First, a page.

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To avoid a repeat of last year’s drowning statistics, Water Safety New Zealand (WSNZ) is calling on Government to make urgent changes to regulations requiring everyone on small boats to wear a life jacket. Of 90 drowning fatalities last year, 19 were boating-related. And five-year figures reveal that two-thirds of all small-boat drownings were in people not wearing life jackets.

Daniel Gerrard, WSNZ Chief Executive, said: “Like seat belts, life jackets save lives. We are the agency responsible for coordinating our water safety organisations, and the sector is critical of inconsistent, poorly applied life jacket guidelines. Ten-year data confirm that 70 per cent of fatal drownings involved boaties not wearing life jackets - fatalities preventable through an enforceable, national standard for life jacket use.”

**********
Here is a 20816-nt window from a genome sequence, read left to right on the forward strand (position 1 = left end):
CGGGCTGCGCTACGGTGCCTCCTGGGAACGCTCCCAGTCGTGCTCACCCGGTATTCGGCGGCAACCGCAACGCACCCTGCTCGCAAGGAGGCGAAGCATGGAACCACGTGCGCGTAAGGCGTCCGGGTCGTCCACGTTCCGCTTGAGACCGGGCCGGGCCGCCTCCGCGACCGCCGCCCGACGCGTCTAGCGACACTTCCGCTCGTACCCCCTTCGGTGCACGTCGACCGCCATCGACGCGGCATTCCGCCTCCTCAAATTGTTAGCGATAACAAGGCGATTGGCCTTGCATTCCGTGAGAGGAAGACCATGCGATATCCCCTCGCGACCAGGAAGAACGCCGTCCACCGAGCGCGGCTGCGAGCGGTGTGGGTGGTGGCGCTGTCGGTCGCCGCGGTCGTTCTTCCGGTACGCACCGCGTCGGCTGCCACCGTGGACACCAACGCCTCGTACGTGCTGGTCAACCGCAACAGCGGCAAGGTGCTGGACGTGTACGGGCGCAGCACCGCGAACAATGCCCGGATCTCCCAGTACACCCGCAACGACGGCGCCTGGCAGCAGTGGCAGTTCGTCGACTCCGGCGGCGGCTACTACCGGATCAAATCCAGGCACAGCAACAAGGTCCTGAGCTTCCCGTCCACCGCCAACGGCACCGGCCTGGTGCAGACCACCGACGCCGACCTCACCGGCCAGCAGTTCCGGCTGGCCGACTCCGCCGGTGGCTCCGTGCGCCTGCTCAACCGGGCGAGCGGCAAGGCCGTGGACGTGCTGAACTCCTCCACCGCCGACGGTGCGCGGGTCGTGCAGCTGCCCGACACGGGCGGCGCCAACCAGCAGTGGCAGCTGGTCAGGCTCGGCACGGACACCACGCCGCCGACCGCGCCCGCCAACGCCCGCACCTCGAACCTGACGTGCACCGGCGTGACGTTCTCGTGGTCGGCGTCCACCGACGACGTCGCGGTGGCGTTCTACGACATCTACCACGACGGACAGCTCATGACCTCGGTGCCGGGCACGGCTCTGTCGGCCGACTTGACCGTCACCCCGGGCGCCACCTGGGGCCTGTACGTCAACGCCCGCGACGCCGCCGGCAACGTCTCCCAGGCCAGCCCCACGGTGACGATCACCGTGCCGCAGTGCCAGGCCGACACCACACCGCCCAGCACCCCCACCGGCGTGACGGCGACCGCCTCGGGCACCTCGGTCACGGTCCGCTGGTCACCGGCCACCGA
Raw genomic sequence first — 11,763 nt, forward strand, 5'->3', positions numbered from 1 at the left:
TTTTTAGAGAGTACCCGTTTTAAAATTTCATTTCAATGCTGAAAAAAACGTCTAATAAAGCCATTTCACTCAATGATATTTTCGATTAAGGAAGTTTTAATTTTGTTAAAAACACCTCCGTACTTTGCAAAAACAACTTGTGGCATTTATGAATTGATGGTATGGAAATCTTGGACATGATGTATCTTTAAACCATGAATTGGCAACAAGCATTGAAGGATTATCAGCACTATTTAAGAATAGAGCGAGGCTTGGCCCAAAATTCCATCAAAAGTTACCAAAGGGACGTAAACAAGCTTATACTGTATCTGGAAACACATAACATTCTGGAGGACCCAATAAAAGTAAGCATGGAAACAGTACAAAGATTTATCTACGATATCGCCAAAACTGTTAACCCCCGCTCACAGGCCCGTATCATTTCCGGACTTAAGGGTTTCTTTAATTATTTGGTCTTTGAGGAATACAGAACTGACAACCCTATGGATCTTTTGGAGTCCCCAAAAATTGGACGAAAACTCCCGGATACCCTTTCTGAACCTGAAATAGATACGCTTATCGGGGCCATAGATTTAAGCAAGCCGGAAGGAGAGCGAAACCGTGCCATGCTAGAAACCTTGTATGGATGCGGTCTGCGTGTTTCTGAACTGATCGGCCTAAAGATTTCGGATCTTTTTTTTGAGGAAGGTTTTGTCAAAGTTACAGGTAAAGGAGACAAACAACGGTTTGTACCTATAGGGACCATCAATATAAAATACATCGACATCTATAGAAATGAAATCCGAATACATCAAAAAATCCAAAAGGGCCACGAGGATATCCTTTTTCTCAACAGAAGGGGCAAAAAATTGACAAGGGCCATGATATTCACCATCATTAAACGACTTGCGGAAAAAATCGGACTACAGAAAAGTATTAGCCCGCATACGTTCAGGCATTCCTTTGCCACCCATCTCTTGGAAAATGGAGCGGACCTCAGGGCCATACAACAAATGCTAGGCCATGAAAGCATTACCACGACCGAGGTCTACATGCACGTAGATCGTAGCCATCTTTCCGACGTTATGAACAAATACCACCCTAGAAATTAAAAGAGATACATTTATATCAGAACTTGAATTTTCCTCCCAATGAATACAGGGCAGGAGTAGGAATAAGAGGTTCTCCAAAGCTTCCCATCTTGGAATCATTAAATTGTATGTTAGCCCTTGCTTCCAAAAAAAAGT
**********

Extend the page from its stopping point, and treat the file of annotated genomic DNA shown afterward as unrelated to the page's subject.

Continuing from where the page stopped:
Gerrard confirms that WSNZ has requested Michael Wood, Minister of Transport, to urgently implement a national standard for life jacket use before this summer. “It could be as simple as requiring all persons on recreational vessels of six metres or less in length, to wear a personal flotation device at all times,” Gerrard said.

“Currently, each skipper is legally required to carry a correctly sized life jacket for each person on board with responsibility for their use in situations of heightened risk. However, this regulation is subject to regional interpretation.”

“New Zealanders are confused by existing life jacket requirements, and it's time for the Government to help us all resolve these inconsistencies. The introduction of standardised national regulations will enable sector agencies to provide consistent messaging and turn boating fatalities into survivals. We have a collective obligation to mitigate New Zealand’s alarming drowning rate and research confirms that life jacket use is an achievable step in this direction,” said Gerrard.



Life Jackets…They Float, You Don’t!!!

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